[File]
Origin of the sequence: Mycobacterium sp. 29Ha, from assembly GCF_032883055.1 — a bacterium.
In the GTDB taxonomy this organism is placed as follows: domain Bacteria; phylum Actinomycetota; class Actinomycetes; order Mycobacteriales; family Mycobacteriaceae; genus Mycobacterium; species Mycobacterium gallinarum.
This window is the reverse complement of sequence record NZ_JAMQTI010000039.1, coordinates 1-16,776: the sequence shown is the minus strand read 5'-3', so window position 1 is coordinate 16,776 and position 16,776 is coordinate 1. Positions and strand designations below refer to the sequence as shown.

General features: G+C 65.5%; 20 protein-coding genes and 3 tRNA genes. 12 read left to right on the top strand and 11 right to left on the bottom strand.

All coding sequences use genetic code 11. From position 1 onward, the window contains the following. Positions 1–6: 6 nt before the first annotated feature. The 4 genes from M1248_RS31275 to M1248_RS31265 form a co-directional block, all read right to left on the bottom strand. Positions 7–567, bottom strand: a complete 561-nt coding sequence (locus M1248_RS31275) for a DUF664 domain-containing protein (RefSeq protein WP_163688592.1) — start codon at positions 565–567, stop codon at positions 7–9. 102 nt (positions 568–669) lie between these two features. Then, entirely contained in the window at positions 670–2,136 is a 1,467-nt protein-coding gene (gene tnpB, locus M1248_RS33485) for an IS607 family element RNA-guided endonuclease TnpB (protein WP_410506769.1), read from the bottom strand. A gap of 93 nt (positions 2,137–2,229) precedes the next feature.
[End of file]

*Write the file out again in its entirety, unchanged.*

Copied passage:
Origin of the sequence: Mycobacterium sp. 29Ha, from assembly GCF_032883055.1 — a bacterium.
In the GTDB taxonomy this organism is placed as follows: domain Bacteria; phylum Actinomycetota; class Actinomycetes; order Mycobacteriales; family Mycobacteriaceae; genus Mycobacterium; species Mycobacterium gallinarum.
This window is the reverse complement of sequence record NZ_JAMQTI010000039.1, coordinates 1-16,776: the sequence shown is the minus strand read 5'-3', so window position 1 is coordinate 16,776 and position 16,776 is coordinate 1. Positions and strand designations below refer to the sequence as shown.

General features: G+C 65.5%; 20 protein-coding genes and 3 tRNA genes. 12 read left to right on the top strand and 11 right to left on the bottom strand.

All coding sequences use genetic code 11. From position 1 onward, the window contains the following. Positions 1–6: 6 nt before the first annotated feature. The 4 genes from M1248_RS31275 to M1248_RS31265 form a co-directional block, all read right to left on the bottom strand. Positions 7–567, bottom strand: a complete 561-nt coding sequence (locus M1248_RS31275) for a DUF664 domain-containing protein (RefSeq protein WP_163688592.1) — start codon at positions 565–567, stop codon at positions 7–9. 102 nt (positions 568–669) lie between these two features. Then, entirely contained in the window at positions 670–2,136 is a 1,467-nt protein-coding gene (gene tnpB, locus M1248_RS33485) for an IS607 family element RNA-guided endonuclease TnpB (protein WP_410506769.1), read from the bottom strand. A gap of 93 nt (positions 2,137–2,229) precedes the next feature.